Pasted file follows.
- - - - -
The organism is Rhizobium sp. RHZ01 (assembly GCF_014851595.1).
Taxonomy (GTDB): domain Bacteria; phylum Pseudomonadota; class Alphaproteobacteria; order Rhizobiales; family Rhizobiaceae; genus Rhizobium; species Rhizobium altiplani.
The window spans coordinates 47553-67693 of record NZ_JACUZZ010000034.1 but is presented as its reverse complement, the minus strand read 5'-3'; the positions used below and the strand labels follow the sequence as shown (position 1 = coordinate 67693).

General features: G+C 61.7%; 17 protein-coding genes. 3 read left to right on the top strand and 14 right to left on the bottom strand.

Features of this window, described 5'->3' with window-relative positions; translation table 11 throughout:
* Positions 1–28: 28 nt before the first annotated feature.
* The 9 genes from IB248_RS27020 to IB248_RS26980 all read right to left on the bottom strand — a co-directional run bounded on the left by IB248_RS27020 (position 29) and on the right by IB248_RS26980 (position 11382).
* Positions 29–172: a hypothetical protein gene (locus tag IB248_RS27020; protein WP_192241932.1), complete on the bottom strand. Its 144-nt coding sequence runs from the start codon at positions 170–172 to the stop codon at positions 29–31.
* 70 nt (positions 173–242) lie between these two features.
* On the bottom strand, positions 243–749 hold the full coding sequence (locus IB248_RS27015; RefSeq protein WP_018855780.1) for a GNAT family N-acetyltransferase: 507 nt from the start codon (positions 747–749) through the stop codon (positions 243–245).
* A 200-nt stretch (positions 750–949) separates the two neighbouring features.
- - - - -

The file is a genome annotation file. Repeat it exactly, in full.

The organism is Rhizobium sp. RHZ01 (assembly GCF_014851595.1).
Taxonomy (GTDB): domain Bacteria; phylum Pseudomonadota; class Alphaproteobacteria; order Rhizobiales; family Rhizobiaceae; genus Rhizobium; species Rhizobium altiplani.
The window spans coordinates 47553-67693 of record NZ_JACUZZ010000034.1 but is presented as its reverse complement, the minus strand read 5'-3'; the positions used below and the strand labels follow the sequence as shown (position 1 = coordinate 67693).

General features: G+C 61.7%; 17 protein-coding genes. 3 read left to right on the top strand and 14 right to left on the bottom strand.

Features of this window, described 5'->3' with window-relative positions; translation table 11 throughout:
* Positions 1–28: 28 nt before the first annotated feature.
* The 9 genes from IB248_RS27020 to IB248_RS26980 all read right to left on the bottom strand — a co-directional run bounded on the left by IB248_RS27020 (position 29) and on the right by IB248_RS26980 (position 11382).
* Positions 29–172: a hypothetical protein gene (locus tag IB248_RS27020; protein WP_192241932.1), complete on the bottom strand. Its 144-nt coding sequence runs from the start codon at positions 170–172 to the stop codon at positions 29–31.
* 70 nt (positions 173–242) lie between these two features.
* On the bottom strand, positions 243–749 hold the full coding sequence (locus IB248_RS27015; RefSeq protein WP_018855780.1) for a GNAT family N-acetyltransferase: 507 nt from the start codon (positions 747–749) through the stop codon (positions 243–245).
* A 200-nt stretch (positions 750–949) separates the two neighbouring features.